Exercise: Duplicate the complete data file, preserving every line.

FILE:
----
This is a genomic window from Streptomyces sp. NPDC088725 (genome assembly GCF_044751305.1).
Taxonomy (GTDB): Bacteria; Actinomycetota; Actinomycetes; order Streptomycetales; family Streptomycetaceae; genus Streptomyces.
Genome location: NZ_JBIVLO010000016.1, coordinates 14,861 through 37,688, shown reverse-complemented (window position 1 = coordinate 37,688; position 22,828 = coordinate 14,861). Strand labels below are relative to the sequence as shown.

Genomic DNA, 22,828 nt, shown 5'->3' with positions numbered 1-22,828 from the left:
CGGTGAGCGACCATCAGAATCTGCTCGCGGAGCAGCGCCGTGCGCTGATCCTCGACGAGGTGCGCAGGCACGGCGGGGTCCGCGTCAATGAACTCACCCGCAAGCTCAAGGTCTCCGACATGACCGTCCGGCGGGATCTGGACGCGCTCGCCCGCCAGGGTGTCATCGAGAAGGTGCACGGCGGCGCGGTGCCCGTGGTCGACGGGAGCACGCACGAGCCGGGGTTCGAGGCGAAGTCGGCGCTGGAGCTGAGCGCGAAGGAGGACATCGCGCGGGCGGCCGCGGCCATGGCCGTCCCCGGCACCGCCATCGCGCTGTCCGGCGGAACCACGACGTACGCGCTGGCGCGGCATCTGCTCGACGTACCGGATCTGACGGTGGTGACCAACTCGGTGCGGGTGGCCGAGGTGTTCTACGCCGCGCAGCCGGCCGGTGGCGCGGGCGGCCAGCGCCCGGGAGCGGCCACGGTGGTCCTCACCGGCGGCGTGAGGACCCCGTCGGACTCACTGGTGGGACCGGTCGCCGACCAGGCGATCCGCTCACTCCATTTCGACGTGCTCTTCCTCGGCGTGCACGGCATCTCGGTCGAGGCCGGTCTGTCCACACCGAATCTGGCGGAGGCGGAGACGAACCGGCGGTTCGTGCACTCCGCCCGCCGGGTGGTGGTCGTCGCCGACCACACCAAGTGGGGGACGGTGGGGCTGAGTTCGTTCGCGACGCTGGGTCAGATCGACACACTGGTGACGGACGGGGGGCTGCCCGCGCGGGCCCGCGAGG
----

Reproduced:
This is a genomic window from Streptomyces sp. NPDC088725 (genome assembly GCF_044751305.1).
Taxonomy (GTDB): Bacteria; Actinomycetota; Actinomycetes; order Streptomycetales; family Streptomycetaceae; genus Streptomyces.
Genome location: NZ_JBIVLO010000016.1, coordinates 14,861 through 37,688, shown reverse-complemented (window position 1 = coordinate 37,688; position 22,828 = coordinate 14,861). Strand labels below are relative to the sequence as shown.

Genomic DNA, 22,828 nt, shown 5'->3' with positions numbered 1-22,828 from the left:
CGGTGAGCGACCATCAGAATCTGCTCGCGGAGCAGCGCCGTGCGCTGATCCTCGACGAGGTGCGCAGGCACGGCGGGGTCCGCGTCAATGAACTCACCCGCAAGCTCAAGGTCTCCGACATGACCGTCCGGCGGGATCTGGACGCGCTCGCCCGCCAGGGTGTCATCGAGAAGGTGCACGGCGGCGCGGTGCCCGTGGTCGACGGGAGCACGCACGAGCCGGGGTTCGAGGCGAAGTCGGCGCTGGAGCTGAGCGCGAAGGAGGACATCGCGCGGGCGGCCGCGGCCATGGCCGTCCCCGGCACCGCCATCGCGCTGTCCGGCGGAACCACGACGTACGCGCTGGCGCGGCATCTGCTCGACGTACCGGATCTGACGGTGGTGACCAACTCGGTGCGGGTGGCCGAGGTGTTCTACGCCGCGCAGCCGGCCGGTGGCGCGGGCGGCCAGCGCCCGGGAGCGGCCACGGTGGTCCTCACCGGCGGCGTGAGGACCCCGTCGGACTCACTGGTGGGACCGGTCGCCGACCAGGCGATCCGCTCACTCCATTTCGACGTGCTCTTCCTCGGCGTGCACGGCATCTCGGTCGAGGCCGGTCTGTCCACACCGAATCTGGCGGAGGCGGAGACGAACCGGCGGTTCGTGCACTCCGCCCGCCGGGTGGTGGTCGTCGCCGACCACACCAAGTGGGGGACGGTGGGGCTGAGTTCGTTCGCGACGCTGGGTCAGATCGACACACTGGTGACGGACGGGGGGCTGCCCGCGCGGGCCCGCGAGG